Red Stitch Actors Theatre: Bug by Tracy Letts
This is one of those Star Trek Holodeck plays where you're always conscious of the theatre walls behind the set. Behind each door is a dark void. Characters exit and vanish utterly. They don't have a life outside the tiny bedsit set. They only exist when they're "on".
But, for once, that's not an accident or a mistake. This is an incredibly claustrophobic yarn about sexually-transmitted paranoia.
Peter (a 'survivor' of the first Gulf War) and Agnes (the estranged wife of a jailed crim) hook up after they're introduced by Agnes's goldilocks lesbian friend Ronnie (Ella Caldwell).
He's paranoid about the bugs and health problems he's sure he has picked up in the Middle East; he's certain he's been experimented upon by his government and the US Military. And she's (rightly) paranoid about her violent, irrational beast of a husband who has just been released from prison.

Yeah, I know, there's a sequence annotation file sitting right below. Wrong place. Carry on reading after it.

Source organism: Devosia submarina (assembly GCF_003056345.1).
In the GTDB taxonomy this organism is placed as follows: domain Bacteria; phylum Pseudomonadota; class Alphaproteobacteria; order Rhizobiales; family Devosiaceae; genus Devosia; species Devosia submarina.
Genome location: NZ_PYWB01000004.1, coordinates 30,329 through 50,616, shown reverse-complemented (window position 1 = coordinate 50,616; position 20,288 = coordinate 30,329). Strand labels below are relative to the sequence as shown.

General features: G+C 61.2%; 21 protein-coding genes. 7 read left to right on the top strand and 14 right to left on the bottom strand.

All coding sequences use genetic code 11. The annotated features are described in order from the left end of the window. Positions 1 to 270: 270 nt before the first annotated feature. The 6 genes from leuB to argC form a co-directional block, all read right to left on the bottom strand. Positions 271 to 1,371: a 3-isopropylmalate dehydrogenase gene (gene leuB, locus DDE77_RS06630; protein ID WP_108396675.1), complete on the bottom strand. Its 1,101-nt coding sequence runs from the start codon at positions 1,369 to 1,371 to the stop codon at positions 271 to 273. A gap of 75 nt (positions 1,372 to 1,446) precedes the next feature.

The scene is set, literally, by designer Anna Cordingley -- who gives us a wedge of a squalid little single-bedded motel room -- and lighting designer Stelios Karagiannis. Together, they work magic. The room has a life of its own, it hums and thrums into life and pitch death.
Director Martin White sets a cracking pace, lines trip and tumble across one another, and the humour is completely stripped from this wacko X-Files thriller. It's a wild and unsubtle ride, but the cast of five give it everything. And it's a credit to David Whiteley (Peter) and Kat Stewart (Agnes) that they don't burn out by interval.
Joe Clements' cameo as the crim husband is ferocious. Awesome. It's a pity the character isn't as convincing as the performance.
This review appeared in the Wednesday August 31 2005 edition of the Herald Sun.